Coccygeal glomus

The coccygeal glomus (coccygeal gland or body; Luschka’s gland) is a vestigial structure[1] placed in front of, or immediately below, the tip of the coccyx.

Coccygeal glomus
Section of an irregular nodule of the glomus coccygeum. X 85. The section shows the fibrous covering of the nodule, the bloodvessels within it, and the epithelial cells of which it is constituted.
Arterymedian sacral artery
Latinglomus coccygeum
Anatomical terminology


It is about 2.5 mm. in diameter and is irregularly oval in shape; several smaller nodules are found around or near the main mass.

It consists of irregular masses of round or polyhedral cells epitheloid cells, which are grouped around a dilated sinusoidal capillary vessel.

Each cell contains a large round or oval nucleus, the protoplasm surrounding which is clear, and is not stained by chromic salts. Since it is not stained by chromic salts, it is not truly a part of Chromafin system; viz. the system which includes cells stained by chromic salts, consisting of renal medulla, para ganglia, and para aortic bodies.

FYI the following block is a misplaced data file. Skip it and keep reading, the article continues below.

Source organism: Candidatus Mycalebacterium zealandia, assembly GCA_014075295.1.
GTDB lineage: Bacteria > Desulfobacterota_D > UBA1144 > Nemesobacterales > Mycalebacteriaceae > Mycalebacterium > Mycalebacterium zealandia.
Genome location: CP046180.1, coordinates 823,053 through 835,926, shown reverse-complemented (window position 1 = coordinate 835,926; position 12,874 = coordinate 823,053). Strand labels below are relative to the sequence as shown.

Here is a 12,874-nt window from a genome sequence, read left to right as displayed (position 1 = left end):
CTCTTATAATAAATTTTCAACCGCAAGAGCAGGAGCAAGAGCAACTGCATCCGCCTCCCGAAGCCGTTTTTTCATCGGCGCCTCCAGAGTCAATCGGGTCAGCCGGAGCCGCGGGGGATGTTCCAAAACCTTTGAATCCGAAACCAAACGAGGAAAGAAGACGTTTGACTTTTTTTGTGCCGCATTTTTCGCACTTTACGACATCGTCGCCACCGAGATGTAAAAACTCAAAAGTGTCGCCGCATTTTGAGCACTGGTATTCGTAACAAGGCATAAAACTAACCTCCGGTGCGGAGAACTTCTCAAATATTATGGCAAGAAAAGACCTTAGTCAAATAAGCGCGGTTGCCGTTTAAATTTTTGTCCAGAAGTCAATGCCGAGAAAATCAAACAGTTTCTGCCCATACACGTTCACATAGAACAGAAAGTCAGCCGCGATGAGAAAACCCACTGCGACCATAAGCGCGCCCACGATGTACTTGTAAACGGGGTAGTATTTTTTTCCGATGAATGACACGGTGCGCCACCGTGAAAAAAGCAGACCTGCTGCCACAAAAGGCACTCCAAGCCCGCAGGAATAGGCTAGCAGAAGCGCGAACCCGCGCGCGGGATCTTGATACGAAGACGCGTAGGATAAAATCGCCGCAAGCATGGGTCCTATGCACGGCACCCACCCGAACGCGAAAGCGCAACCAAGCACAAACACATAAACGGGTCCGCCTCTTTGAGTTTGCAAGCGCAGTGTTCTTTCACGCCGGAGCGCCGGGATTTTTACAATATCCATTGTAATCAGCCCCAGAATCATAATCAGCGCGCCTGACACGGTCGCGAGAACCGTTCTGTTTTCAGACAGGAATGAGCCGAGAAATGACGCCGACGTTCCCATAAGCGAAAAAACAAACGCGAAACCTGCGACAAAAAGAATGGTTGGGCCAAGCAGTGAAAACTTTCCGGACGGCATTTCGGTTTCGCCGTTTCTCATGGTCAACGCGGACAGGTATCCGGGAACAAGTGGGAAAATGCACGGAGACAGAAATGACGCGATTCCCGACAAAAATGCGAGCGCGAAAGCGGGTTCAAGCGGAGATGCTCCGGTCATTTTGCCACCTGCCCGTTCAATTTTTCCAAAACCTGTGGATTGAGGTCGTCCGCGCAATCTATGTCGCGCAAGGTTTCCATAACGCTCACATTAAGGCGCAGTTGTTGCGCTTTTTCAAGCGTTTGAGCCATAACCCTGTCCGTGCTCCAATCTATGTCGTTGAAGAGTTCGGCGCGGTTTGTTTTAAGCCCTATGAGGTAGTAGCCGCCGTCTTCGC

It is situated near the ganglion impar in pelvis, and also near the termination of median sacral artery.

Clinical significance

It may appear similar to a glomus tumor.[2]


This article incorporates text in the public domain from page 1281 of the 20th edition of Gray's Anatomy (1918)

  1. Rahemtullah A, Szyfelbein K, Zembowicz A (2005). "Glomus coccygeum: report of a case and review of the literature". Am J Dermatopathol. 27 (6): 497–9. doi:10.1097/ PMID 16314705.
  2. Santos L, Chow C, Kennerson A (2002). "Glomus coccygeum may mimic glomus tumour". Pathology. 34 (4): 339–43. doi:10.1080/003130202760120508. PMID 12190292.

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